PISA: U.S. Educational Performance Flat, But Lessons to Be Learned

December 5th, 2013

Category: Policy and Practice, Student-Centered Learning

On Tuesday, the 2012 results for the largest international study of student performance, Program for International Student Assessment (PISA), were released. PISA is administered every three years to fifteen year olds in 65 countries worldwide, assessing students’ ability to apply acquired knowledge in math, science, and reading in real-world contexts. The Organization for Economic Co-operation and Development (OECD) manages PISA.

The United States ranked 17th in reading, 21st in science, and 26th in math. Our country’s student performance in reading and science weren’t statistically significantly different than the global average, and student performance in math was statistically significantly below the global average. Three years ago, U.S. students performed about the same as these results; yet for 2012, the United States’ ranking fell in all three content areas because other nations’ student performance increased, moving their nations farther ahead.

U.S. Secretary Arne Duncan spoke about this stagnant performance, saying “The brutal truth is that this reality must serve as a wake-up call against educational complacency and low expectations.”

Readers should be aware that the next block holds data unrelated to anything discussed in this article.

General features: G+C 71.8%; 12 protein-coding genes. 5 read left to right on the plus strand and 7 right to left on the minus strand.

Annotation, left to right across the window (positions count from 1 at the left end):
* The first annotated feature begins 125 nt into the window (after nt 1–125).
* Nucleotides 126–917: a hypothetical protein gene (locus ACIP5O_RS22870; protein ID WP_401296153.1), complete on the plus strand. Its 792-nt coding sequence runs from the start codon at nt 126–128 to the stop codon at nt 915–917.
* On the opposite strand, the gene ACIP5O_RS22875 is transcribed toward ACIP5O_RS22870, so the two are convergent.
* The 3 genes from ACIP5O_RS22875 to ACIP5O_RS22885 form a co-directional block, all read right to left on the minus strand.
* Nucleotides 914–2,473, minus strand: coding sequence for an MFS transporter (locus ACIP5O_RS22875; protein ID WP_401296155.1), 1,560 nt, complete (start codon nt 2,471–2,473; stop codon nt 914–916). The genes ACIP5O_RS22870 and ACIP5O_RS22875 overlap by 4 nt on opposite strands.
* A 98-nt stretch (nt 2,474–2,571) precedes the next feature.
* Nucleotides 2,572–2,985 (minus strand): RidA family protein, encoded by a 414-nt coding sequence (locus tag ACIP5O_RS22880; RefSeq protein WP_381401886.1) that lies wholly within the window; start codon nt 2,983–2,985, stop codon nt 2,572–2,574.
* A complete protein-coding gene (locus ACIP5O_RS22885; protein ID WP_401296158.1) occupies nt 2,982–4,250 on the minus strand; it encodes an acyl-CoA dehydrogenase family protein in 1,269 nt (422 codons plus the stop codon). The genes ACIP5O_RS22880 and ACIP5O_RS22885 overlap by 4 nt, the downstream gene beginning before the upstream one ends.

Clearly, from a Delaware perspective, we need to heed that warning, but if we take a closer look at the countries that have moved aggressively up the rankings, there is some good news for our state.

When looking at the better-performing nations, there are a lot of nuances to the trends, but they share at least a few of the major systemic strategies that Delaware has embraced:

1. They work to attract and support highly-effective educators and school leaders

2. They have high, universal standards for students akin to our Common Core State Standards

3. They support strong early learning prior to kindergarten, consistent with our state’s early learning initiative.

Andreas Schleicher, OECD’s Deputy Director for Education and Skills and Special Advisor on Education Policy to the Secretary-General, has shared that his team was not surprised by many of the shifts in performance of countries because they saw that investments in policies like early learning ten years prior were starting to now show up in this test of fifteen year olds.

There is no sugarcoating these results; this country has a long way to go. However, based on what the analysis suggests is moving the needle globally, we continue to feel good about some of the core priorities of the state’s education strategy: high, clear expectations; great teachers and leaders; and deep investment in early learning.

Paul Herdman




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